Once they start putting sensors on uniforms indicated a guy was hit like he got nailed by a truck, the game will be close to over.

But coaches only have so many opportunities to challenge plays. They get 2 per half, and are faced with losing a timeout if they are wrong.

Getting these calls right are especially important in the current version of the game because refs have been given authority to operate in that grey space of "technically a penalty, but not usually called a penalty". You had to flagrantly break a rule to get flags thrown back in the day.

I'll take a few less TV commercial time outs in exchange for a more fairly played game, given all the new rules and extremely low bar set for flagging people for them.
 

26ISTHEMAN

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They were both OPI. I dont really care anymore, we just cant let games be close to where the refs can mess things up
Unfortunately, this is the correct answer. The Saints will have to play well enough to avoid the inevitable horrible officiating from having an effect on the outcome of games. It shouldn't be that way, but it is.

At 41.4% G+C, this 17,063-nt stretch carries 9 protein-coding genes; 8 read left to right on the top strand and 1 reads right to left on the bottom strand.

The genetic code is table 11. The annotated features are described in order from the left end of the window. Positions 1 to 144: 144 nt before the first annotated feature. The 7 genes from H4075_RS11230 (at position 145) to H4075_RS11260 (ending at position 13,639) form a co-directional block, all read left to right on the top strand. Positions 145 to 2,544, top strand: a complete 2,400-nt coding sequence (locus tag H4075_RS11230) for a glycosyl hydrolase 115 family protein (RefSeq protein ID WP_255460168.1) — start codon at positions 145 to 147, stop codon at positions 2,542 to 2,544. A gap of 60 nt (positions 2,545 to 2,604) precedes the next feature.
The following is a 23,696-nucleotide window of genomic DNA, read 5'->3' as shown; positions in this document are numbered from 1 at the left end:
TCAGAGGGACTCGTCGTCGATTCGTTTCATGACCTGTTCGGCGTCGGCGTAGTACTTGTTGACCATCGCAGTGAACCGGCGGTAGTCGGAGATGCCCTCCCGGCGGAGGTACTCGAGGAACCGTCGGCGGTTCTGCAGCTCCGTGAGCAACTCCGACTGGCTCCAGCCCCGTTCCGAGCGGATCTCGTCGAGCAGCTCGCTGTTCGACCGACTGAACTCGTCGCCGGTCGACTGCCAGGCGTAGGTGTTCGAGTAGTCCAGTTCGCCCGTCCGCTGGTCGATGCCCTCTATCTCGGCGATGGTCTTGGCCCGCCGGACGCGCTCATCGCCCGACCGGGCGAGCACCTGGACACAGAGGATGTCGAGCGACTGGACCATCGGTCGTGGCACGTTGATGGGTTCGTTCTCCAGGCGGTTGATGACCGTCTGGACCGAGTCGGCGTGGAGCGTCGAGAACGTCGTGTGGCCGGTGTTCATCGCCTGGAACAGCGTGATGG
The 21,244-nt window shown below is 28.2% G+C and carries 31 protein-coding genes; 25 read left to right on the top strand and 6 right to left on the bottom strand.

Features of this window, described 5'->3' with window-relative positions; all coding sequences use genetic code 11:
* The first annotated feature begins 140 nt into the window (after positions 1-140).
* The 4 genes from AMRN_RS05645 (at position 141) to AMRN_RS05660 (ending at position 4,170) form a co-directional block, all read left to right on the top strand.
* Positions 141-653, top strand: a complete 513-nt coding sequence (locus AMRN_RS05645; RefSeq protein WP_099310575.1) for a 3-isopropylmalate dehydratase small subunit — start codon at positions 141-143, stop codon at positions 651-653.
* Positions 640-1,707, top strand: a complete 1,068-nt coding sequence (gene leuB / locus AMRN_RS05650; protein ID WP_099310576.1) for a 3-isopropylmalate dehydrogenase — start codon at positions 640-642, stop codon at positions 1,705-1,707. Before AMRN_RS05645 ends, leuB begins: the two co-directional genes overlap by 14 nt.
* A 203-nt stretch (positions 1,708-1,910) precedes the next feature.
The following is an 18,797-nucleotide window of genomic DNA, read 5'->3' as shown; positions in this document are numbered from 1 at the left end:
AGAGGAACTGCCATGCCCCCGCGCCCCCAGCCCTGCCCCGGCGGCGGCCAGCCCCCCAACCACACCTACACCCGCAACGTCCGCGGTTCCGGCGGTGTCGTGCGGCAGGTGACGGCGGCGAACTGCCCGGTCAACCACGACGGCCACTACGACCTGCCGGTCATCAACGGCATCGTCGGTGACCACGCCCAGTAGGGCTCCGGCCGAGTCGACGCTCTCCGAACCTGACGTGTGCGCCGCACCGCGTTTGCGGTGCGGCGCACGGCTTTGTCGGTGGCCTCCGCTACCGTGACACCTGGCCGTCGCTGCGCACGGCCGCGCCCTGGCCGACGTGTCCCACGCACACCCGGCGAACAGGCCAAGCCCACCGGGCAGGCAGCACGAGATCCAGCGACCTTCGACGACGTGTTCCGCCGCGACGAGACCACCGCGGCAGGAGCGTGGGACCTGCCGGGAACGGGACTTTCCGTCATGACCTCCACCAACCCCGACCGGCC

26ISTHEMAN

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I think they want to avoid reviewing too many plays.
If they start reviewing and overturning OPI's at a higher rate, there will be more coaches challenges.
It will eventually get to the point where every pass play where there was touching, they could need to review.


Then if we do that for OPI and PI, why not holding?
There are always missed holding calls, as well as holding calls that get called which weren't.


Did you notice a certain time in your life when you were watching football a game when you went from immediate celebration of a TD to a delayed celebration wondering "Is there a flag on the play?"
I do. I remember a certain point where suddenly after every score you would have to wait for the announcer to say "No flags on the play!" to confirm the TD.

The next step was instant replay. Any close TD.... "Wait... this will be reviewed". So it again delayed the gratification.